We head into “THUNDERDOME“, which starts a little slower, atmospheric vocals beckoning you in, almost sensually (as sensual as Aussie core can be). Affected, vaguely rap-sounding vocals heighten excitement, before the song diverts into a four-on-the-floor conclusion, pounding its way to a finish. Lead single “INTIMATE ALIEN“, one of the most nu-metal leaning tracks, grooves like a rotary tiller, nonstop rap vocals bringing immense energy to the track. GROVE have clearly taken inspiration from Aussie hip-hop – then given Aussie hip-hop the middle finger and written something that’s actually quality (or maybe I’ve just heard too much ILLY on mainstream radio). “FROM DALIGHT” starts to close up the album with a psy-trance influenced harangue, the lyrics ‘pieces of me fall far from the line’ repeated and repeated, past the point of annoyance, to comfort. This tricks you into comfort, before GROVE slam you with what is likely my favourite track on the album, “STRATOSPHERE LOVE“.

Starting off quietly, a lower tempo than everything before it, softly vocaled, STRATOSPHERE LOVE quickly hits you with a slow, djent-y groove, one which is all the more powerful after hearing the previous tracks on the album. Now-familiar nu-metal rap vocals come over the top, the track gets slightly anthemic, before hitting again with the groove. The track crunches all the way into the final, emotional track, “HITACHI“. Finished on a quiet note is a statement – GROVE are truly stepping out of any -core boundaries. They don’t need your approval, they’ll end how they like. Now, let’s talk about “MR CENTIPEDE“. Did you know you can fit a poignant musical epic into four minutes and twenty seconds? Neither did I. If you only listen to one track, make it this one. Catchy, energetic choruses bookend intimate verses, with raw emotion exploding behind every minute. I fully expect this one to be GROVE’s own “CARRION” at live shows. Hordes of fans will be screaming ‘I’m the same…and I feel alright’ (once this album explodes, which it definitely will).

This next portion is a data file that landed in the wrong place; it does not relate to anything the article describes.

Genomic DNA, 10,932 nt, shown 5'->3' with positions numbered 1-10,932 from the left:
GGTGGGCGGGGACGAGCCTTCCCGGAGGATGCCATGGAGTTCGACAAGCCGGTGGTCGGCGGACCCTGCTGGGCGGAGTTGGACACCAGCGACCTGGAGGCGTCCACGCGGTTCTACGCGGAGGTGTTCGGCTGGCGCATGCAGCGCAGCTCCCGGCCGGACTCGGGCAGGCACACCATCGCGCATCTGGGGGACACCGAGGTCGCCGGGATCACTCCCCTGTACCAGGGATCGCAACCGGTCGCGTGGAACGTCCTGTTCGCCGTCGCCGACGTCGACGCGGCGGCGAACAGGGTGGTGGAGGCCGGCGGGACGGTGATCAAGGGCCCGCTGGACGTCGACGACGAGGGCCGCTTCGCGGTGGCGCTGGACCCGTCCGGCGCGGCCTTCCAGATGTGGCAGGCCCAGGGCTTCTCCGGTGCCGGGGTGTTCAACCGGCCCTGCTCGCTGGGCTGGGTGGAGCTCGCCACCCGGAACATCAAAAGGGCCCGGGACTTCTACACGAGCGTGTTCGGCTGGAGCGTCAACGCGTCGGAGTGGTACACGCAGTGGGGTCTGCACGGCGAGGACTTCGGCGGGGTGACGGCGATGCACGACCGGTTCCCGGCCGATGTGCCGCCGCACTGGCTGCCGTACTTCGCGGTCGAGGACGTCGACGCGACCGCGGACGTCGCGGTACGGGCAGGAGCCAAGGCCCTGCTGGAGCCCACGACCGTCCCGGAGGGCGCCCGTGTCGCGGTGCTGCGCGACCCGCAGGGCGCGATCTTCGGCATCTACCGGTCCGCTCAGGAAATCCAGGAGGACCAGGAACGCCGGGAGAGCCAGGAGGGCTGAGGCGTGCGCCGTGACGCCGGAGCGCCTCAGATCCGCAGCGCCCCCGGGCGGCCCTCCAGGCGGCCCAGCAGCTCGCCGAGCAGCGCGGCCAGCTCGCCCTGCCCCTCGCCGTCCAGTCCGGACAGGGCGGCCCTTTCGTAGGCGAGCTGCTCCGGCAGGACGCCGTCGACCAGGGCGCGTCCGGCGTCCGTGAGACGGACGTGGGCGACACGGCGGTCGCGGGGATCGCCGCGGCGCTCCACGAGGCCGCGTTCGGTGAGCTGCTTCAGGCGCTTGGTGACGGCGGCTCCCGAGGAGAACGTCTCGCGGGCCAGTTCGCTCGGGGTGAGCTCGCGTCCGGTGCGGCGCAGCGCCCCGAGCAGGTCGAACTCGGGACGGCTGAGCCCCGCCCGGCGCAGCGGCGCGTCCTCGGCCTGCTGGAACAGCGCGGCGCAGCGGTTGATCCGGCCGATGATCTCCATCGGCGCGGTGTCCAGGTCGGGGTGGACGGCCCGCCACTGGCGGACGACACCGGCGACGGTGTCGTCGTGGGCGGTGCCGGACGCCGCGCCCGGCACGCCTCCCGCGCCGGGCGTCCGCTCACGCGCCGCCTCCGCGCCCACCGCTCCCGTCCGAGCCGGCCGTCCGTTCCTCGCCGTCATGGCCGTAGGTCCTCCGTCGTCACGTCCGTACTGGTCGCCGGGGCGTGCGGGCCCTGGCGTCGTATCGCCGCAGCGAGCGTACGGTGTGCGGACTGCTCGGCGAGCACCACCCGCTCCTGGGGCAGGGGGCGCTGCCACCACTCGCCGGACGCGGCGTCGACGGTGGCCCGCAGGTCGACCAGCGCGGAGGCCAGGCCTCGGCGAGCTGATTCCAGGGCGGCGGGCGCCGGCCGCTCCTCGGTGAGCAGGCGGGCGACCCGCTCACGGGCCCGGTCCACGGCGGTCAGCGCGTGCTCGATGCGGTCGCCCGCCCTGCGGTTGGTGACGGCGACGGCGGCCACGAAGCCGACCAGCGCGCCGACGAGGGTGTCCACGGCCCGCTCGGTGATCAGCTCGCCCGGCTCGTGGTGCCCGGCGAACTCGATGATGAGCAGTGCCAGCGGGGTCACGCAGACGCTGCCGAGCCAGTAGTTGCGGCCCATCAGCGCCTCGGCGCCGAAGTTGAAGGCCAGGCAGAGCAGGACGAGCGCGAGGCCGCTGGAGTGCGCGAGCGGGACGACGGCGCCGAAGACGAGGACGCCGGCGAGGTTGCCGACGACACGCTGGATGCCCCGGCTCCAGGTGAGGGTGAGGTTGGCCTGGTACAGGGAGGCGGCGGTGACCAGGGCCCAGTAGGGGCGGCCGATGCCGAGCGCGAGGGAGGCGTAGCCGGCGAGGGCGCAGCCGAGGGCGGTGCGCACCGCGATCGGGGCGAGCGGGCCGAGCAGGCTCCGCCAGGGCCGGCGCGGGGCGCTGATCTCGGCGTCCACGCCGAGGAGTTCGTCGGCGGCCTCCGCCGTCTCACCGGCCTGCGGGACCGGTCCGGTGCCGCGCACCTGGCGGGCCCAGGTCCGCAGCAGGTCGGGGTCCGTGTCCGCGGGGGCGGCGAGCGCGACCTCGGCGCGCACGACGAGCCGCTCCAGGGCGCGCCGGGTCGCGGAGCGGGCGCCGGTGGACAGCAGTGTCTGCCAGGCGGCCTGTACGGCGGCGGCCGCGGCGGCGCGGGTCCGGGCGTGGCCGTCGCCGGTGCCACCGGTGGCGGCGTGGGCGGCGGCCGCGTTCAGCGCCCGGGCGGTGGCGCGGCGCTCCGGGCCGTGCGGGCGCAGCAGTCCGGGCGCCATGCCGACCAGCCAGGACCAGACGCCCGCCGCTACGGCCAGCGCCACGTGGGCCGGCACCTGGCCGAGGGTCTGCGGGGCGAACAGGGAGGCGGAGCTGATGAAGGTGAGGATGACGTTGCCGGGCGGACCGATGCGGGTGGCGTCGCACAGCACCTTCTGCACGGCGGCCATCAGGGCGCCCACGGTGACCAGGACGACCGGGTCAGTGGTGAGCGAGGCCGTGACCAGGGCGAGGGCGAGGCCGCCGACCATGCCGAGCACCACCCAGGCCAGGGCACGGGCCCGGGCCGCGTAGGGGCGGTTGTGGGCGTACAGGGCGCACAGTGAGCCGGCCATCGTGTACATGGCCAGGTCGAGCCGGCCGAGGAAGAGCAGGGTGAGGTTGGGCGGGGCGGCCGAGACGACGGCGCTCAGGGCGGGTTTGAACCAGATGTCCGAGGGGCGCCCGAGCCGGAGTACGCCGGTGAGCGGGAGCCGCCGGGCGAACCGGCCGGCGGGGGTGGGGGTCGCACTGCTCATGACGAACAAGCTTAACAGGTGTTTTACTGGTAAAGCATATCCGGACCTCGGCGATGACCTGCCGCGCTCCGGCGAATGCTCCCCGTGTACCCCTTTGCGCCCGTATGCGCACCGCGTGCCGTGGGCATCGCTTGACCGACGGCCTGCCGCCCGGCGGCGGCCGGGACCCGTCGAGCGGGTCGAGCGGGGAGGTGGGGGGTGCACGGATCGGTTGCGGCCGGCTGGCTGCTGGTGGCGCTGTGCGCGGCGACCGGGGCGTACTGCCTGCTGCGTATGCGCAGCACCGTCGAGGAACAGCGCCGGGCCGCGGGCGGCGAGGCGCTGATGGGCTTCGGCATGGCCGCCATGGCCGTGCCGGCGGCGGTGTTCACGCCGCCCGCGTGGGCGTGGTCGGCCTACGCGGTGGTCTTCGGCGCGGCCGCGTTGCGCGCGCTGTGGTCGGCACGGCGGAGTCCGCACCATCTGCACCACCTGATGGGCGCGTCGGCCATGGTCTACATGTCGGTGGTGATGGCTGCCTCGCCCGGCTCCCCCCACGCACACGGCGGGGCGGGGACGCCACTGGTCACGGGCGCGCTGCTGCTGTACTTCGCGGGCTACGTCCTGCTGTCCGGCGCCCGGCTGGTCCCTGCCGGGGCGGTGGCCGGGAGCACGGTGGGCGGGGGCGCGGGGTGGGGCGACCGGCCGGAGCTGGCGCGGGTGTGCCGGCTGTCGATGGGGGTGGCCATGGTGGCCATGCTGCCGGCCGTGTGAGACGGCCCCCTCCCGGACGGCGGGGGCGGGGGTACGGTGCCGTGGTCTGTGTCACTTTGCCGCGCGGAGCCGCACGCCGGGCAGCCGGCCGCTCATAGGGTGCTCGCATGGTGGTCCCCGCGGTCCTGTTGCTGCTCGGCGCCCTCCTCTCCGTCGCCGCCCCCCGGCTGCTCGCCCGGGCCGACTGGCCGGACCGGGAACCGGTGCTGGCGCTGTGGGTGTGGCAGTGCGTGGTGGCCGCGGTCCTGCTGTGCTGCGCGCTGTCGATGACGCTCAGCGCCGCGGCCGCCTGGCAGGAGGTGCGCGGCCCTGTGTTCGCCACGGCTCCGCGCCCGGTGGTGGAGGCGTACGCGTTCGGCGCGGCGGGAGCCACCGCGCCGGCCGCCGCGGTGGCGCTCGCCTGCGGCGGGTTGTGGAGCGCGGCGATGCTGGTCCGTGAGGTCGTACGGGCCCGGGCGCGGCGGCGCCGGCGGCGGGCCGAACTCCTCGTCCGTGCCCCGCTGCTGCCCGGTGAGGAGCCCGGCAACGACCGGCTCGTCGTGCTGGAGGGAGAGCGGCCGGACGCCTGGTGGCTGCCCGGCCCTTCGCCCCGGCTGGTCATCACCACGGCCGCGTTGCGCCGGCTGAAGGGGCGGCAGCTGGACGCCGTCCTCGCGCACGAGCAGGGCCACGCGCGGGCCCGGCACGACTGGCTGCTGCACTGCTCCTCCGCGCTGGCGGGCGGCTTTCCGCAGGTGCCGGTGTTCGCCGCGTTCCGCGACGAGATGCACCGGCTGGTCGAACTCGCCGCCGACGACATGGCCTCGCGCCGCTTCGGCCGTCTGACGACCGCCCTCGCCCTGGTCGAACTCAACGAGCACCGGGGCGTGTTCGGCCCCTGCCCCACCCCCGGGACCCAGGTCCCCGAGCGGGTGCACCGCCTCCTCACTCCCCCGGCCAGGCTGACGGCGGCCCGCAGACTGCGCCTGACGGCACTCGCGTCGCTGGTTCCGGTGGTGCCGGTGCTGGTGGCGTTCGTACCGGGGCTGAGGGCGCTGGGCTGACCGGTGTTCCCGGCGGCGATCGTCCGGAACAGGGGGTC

THE RHAPSODY TAPES is a hard-hitting, eclectic album…but it’s also a fun time. And for that, I’m willing to give GROVE a lot of leeway. It’s clear that their genre-invention dreams aren’t causing them to fall into a trap of elitism, rather, the sense is a group earnestly trying to pour their all into a record. Similarly, the inherent ‘fun’ of the album makes me happy to forgive what is perhaps its only main shortcoming – its diverse sound almost works to its disadvantage. Variety is the spice of life, yes, but I did often find it slightly difficult to settle into a listening rhythm, with expectations so constantly reverted. Maybe this will lessen once the album beds into consciousness? It’s hard to judge so far.

Definitely give it a listen – and definitely catch them live whenever they’re next near you. I absolutely plan to.



Ocean Grove – The Rhapsody Tapes tracklist

1. What I Love About A Natural Woman
2. Beers
3. Thunderdome (ft. Running Touch)
4. Intimate Alien
5. The Wrong Way
6. Slow Soap Soak
7. These Boys Light Fires
8. When You’re This High, You Can Say What You Like
9. Mr Centipede
10. From Dalight
11. Stratosphere Love
12. Hitachi

Rating: 8.5/10

The Rhapsody Tapes is Out Now!

Review by Michael Parente